Chazal (Brachos 20) explain that Hashem shows favoritism towards Bnei Yisrael, "Yisa Hashem panav eilecha v'yasem lecha shalom," because we go the extra mile for Him -- even though birchas hamazon need only be recited if one is satiated, we recite it even after eating a k'zayis. Why is shalom in particular the reward for saying birchas mazon even on a k'zayis? And why are we rewarded davka for this particular case of going the extra mile and not some other case where we go above and beyond the d'orasya level in doing a mitzvah?
Chasam Sofer has a simple answer: One can only have peace when people are satisfied with what they have. If everyone always wants more than the k'zayis they have been doled out -- never happy until fully satiated -- there will always be jealousy and fighting. (On a related note, I saw a beautiful vort in the name of R' Dovid Povarski. The Nesi'im each brought the same items as gifts to the Mishkan, but each with a different intention. Just ask your teenage daughter if she would wear the same dress as a friend to an event -- lo yitachein! So how did each Nasi end up bringing exactly what the other ones brought? Because they paid absolutely no mind on what others were doing -- their eyes were only on their own world.)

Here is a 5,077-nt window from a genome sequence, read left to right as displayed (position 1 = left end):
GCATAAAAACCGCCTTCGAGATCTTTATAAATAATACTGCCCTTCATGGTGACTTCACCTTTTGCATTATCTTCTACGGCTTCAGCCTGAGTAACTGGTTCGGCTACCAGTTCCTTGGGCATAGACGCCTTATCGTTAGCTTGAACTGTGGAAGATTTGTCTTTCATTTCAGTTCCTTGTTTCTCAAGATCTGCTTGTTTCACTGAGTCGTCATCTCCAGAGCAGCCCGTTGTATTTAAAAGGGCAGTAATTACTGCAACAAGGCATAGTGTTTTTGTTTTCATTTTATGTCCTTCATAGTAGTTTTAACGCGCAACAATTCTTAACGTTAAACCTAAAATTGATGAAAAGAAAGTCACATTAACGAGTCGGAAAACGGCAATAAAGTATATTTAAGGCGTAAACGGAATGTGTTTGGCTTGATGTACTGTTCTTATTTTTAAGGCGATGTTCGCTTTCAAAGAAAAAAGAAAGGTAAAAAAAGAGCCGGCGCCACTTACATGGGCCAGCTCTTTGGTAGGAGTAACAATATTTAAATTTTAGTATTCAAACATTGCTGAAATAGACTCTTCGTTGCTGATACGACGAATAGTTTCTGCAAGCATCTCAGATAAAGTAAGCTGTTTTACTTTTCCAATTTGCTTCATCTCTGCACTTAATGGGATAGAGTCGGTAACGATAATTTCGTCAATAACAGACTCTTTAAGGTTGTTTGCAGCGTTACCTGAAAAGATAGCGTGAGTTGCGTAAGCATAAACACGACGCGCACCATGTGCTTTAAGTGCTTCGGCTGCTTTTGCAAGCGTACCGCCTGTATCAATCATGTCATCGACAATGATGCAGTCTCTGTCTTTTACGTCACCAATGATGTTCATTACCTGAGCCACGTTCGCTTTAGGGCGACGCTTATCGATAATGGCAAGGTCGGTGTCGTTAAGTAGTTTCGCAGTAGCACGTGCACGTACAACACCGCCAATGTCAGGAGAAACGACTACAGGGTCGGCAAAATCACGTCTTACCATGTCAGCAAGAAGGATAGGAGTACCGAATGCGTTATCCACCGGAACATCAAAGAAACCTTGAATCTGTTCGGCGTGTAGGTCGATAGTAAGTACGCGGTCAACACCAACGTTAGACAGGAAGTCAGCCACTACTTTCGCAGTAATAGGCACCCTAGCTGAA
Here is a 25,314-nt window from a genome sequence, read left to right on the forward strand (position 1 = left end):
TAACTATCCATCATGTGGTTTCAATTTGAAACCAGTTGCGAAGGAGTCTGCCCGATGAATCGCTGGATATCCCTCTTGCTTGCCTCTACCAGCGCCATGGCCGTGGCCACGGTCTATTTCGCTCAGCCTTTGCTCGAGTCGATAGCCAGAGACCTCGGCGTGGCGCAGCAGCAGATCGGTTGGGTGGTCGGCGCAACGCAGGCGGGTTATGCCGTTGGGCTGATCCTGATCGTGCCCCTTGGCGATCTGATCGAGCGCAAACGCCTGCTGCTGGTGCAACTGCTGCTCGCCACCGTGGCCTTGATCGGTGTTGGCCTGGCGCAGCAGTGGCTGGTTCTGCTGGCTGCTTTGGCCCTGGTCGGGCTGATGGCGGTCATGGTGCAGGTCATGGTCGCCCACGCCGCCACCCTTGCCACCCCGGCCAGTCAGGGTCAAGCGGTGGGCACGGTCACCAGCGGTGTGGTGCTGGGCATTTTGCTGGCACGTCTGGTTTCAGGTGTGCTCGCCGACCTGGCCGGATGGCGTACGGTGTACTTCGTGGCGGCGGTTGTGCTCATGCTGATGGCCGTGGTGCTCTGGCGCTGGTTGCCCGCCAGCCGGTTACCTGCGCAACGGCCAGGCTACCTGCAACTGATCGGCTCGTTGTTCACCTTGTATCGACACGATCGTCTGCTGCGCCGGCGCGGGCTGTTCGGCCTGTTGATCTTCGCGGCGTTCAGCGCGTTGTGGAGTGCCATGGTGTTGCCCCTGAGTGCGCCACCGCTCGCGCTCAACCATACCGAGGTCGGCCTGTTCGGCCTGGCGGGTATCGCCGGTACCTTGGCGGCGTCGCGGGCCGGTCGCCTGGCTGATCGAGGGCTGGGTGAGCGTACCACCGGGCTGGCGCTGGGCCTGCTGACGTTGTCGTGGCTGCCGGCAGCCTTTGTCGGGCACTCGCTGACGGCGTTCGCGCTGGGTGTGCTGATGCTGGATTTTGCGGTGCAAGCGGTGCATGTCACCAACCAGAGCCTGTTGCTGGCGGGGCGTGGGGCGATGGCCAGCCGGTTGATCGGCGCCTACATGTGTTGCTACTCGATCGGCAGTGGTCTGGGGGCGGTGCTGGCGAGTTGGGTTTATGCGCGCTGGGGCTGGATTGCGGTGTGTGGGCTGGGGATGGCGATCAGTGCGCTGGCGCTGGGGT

The Ishbitzer goes a step further. Why can one be happy even with a k'zayis? Because it's not physical bread alone which satiates, but it is the "motza pi Hashem" found in the bread. If that pnimiyus is the ikar and the physical loaf is tafeil, then one can be happy with any amount. If you choose to look beyond the superficial and focus on the pnimiyus within, then Hashem will look beyond your superficial shortcoming and bless you with shalom (=shleimus) in turn.